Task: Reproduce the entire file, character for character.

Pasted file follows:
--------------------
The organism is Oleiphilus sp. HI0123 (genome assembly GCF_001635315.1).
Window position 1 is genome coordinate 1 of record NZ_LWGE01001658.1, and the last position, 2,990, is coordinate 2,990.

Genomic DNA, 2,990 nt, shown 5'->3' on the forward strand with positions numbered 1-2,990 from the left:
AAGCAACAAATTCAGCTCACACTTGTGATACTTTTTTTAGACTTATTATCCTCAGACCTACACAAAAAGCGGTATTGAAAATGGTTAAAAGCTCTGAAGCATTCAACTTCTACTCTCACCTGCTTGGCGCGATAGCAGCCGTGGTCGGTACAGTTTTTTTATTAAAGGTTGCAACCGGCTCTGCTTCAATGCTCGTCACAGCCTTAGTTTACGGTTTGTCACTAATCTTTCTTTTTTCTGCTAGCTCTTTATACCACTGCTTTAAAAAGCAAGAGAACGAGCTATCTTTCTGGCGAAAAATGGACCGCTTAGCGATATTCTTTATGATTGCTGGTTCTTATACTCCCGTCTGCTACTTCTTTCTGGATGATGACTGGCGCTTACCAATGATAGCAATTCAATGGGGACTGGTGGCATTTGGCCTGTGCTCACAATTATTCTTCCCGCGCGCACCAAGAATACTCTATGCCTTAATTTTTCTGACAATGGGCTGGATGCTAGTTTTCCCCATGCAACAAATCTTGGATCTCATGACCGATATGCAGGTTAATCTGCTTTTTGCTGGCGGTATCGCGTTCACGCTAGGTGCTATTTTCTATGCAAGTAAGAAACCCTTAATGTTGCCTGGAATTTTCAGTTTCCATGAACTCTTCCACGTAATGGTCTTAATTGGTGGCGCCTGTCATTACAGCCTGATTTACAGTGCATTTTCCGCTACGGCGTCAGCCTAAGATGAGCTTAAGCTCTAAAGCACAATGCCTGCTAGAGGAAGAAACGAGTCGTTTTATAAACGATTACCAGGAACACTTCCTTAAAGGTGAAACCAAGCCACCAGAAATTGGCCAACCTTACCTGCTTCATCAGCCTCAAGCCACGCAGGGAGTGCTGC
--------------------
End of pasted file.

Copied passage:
The organism is Oleiphilus sp. HI0123 (genome assembly GCF_001635315.1).
Window position 1 is genome coordinate 1 of record NZ_LWGE01001658.1, and the last position, 2,990, is coordinate 2,990.

Genomic DNA, 2,990 nt, shown 5'->3' on the forward strand with positions numbered 1-2,990 from the left:
AAGCAACAAATTCAGCTCACACTTGTGATACTTTTTTTAGACTTATTATCCTCAGACCTACACAAAAAGCGGTATTGAAAATGGTTAAAAGCTCTGAAGCATTCAACTTCTACTCTCACCTGCTTGGCGCGATAGCAGCCGTGGTCGGTACAGTTTTTTTATTAAAGGTTGCAACCGGCTCTGCTTCAATGCTCGTCACAGCCTTAGTTTACGGTTTGTCACTAATCTTTCTTTTTTCTGCTAGCTCTTTATACCACTGCTTTAAAAAGCAAGAGAACGAGCTATCTTTCTGGCGAAAAATGGACCGCTTAGCGATATTCTTTATGATTGCTGGTTCTTATACTCCCGTCTGCTACTTCTTTCTGGATGATGACTGGCGCTTACCAATGATAGCAATTCAATGGGGACTGGTGGCATTTGGCCTGTGCTCACAATTATTCTTCCCGCGCGCACCAAGAATACTCTATGCCTTAATTTTTCTGACAATGGGCTGGATGCTAGTTTTCCCCATGCAACAAATCTTGGATCTCATGACCGATATGCAGGTTAATCTGCTTTTTGCTGGCGGTATCGCGTTCACGCTAGGTGCTATTTTCTATGCAAGTAAGAAACCCTTAATGTTGCCTGGAATTTTCAGTTTCCATGAACTCTTCCACGTAATGGTCTTAATTGGTGGCGCCTGTCATTACAGCCTGATTTACAGTGCATTTTCCGCTACGGCGTCAGCCTAAGATGAGCTTAAGCTCTAAAGCACAATGCCTGCTAGAGGAAGAAACGAGTCGTTTTATAAACGATTACCAGGAACACTTCCTTAAAGGTGAAACCAAGCCACCAGAAATTGGCCAACCTTACCTGCTTCATCAGCCTCAAGCCACGCAGGGAGTGCTGC